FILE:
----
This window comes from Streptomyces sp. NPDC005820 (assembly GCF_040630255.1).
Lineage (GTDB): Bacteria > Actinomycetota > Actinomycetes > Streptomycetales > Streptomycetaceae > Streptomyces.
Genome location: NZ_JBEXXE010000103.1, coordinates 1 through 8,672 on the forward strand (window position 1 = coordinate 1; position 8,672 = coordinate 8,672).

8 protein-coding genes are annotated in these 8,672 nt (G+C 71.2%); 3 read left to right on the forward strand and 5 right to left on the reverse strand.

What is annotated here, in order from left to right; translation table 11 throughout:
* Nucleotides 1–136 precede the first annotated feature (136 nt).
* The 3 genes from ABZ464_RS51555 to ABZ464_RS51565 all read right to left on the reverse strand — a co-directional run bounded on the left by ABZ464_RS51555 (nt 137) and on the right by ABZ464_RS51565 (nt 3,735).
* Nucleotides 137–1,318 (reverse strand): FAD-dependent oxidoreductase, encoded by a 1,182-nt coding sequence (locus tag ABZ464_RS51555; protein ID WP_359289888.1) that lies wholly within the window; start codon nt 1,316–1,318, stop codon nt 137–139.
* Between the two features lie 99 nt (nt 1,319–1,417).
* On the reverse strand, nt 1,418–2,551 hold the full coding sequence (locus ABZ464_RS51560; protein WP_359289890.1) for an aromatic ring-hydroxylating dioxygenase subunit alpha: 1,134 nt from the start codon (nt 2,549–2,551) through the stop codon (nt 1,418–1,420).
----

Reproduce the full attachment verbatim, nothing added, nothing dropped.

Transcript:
This window comes from Streptomyces sp. NPDC005820 (assembly GCF_040630255.1).
Lineage (GTDB): Bacteria > Actinomycetota > Actinomycetes > Streptomycetales > Streptomycetaceae > Streptomyces.
Genome location: NZ_JBEXXE010000103.1, coordinates 1 through 8,672 on the forward strand (window position 1 = coordinate 1; position 8,672 = coordinate 8,672).

8 protein-coding genes are annotated in these 8,672 nt (G+C 71.2%); 3 read left to right on the forward strand and 5 right to left on the reverse strand.

What is annotated here, in order from left to right; translation table 11 throughout:
* Nucleotides 1–136 precede the first annotated feature (136 nt).
* The 3 genes from ABZ464_RS51555 to ABZ464_RS51565 all read right to left on the reverse strand — a co-directional run bounded on the left by ABZ464_RS51555 (nt 137) and on the right by ABZ464_RS51565 (nt 3,735).
* Nucleotides 137–1,318 (reverse strand): FAD-dependent oxidoreductase, encoded by a 1,182-nt coding sequence (locus tag ABZ464_RS51555; protein ID WP_359289888.1) that lies wholly within the window; start codon nt 1,316–1,318, stop codon nt 137–139.
* Between the two features lie 99 nt (nt 1,319–1,417).
* On the reverse strand, nt 1,418–2,551 hold the full coding sequence (locus ABZ464_RS51560; protein WP_359289890.1) for an aromatic ring-hydroxylating dioxygenase subunit alpha: 1,134 nt from the start codon (nt 2,549–2,551) through the stop codon (nt 1,418–1,420).